An Update on Dad
Yesterday was utterly exhausting. Something about kissing my dad goodbye before surgery made the dam finally break loose. Of course when they came in to tell us they had made the first incision, which got the tears flowing again. At that point we said a family Rosary in the waiting room and my mom and I cried our way through that as well. Knowing he was on the heart and lung machine was not easy either.
The rest of the morning was spent laughing over Modern Family and YouTube clips with my brothers, reading and chatting. When they came in to tell us that they were closing him up and that everything looked great, there was a collective sigh of relief and a lot of "Thank You Jesus" remarks. Instead of 4 to 6 hours of surgery, they were done in an hour and a half. Amazing!
It would be at least an hour before we could see him so we grabbed a bite to eat in the cafeteria. Have I told you how much I love my family? In a tremendous time of stress, we were there. My mom, my brothers and myself waited it out together. There were no harsh words or arguments. Instead there was laughter, prayer, some hand holding and yes, tears.
When at last we were allowed to go in together to the ICU there was a unanimous feeling of fear of what we would see but a strong desire to see him with our own eyes. Walking into that ICU seeing my dad on a vent with tubes coming out of almost ten different places on his body was overwhelming. He looked, well, not there. It was perhaps the hardest moment of the day for me.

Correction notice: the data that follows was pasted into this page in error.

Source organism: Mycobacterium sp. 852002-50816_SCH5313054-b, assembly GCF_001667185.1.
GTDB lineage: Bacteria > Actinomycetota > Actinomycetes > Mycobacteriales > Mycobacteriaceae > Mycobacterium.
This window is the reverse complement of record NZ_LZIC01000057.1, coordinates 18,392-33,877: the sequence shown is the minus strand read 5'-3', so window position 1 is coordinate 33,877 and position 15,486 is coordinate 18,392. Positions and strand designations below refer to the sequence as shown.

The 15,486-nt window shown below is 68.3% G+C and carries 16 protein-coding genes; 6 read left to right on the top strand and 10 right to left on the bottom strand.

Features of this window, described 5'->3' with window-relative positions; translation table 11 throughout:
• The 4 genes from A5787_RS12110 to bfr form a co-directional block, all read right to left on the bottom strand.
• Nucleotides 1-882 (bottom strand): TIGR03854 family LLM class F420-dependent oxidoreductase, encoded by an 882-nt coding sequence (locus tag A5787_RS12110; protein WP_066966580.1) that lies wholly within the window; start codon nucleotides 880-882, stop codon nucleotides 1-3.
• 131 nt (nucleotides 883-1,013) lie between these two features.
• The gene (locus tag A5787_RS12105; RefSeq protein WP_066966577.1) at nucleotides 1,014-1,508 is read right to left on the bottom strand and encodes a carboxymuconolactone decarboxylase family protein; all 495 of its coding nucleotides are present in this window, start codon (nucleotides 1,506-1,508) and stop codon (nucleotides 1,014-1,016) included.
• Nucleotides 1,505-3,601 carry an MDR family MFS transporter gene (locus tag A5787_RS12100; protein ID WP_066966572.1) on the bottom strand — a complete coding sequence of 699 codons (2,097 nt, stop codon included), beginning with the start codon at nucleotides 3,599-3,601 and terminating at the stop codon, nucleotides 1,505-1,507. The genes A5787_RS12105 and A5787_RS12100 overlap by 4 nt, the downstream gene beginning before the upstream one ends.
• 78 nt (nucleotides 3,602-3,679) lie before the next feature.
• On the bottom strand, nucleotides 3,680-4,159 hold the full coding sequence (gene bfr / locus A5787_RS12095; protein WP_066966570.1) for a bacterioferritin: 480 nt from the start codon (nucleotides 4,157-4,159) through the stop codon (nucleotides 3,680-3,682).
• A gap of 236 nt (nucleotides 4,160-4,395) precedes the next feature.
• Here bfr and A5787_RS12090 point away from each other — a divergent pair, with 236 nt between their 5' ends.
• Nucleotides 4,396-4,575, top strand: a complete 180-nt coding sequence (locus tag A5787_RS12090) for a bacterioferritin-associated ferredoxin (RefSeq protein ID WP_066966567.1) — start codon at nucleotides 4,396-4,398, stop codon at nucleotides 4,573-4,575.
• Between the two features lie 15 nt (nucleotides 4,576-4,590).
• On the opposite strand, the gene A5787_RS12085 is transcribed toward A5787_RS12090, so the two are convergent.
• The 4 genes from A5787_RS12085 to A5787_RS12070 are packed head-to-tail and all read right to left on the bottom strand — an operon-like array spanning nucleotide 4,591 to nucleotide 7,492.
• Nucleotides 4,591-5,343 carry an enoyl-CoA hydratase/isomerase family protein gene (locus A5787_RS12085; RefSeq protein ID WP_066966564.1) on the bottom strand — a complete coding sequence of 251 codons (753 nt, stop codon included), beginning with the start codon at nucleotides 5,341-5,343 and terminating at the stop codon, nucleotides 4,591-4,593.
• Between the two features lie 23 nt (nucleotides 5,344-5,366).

We took turns staying with him through the rest of the day. By 4:30 he was doing well enough to be taken off the vent which made a big difference in his overall appearance. By 9:30 last night when I left, he was talking (although he was so loopy we were fighting over who got to sit with him in order to hear the hilarious things he said), sitting up and drinking.
So far today most of the tubes and wires have been removed, he's been up and walking - first with the walker and now without - and he's out of the ICU. Everyone at the hospital has told us how strong he is and how he's been one of the fastest bypass patients to leave the ICU.
You and I both know that none of this is short of miraculous. After all, when the doctor looked at his pre-bass heart, he said he only sees hearts like that in corpses. I thank you for your prayers. Among all the other emotions I felt yesterday, I felt a tremendous sense of support and love for all the people praying for us and checking in on me.
I don't know what people without faith do!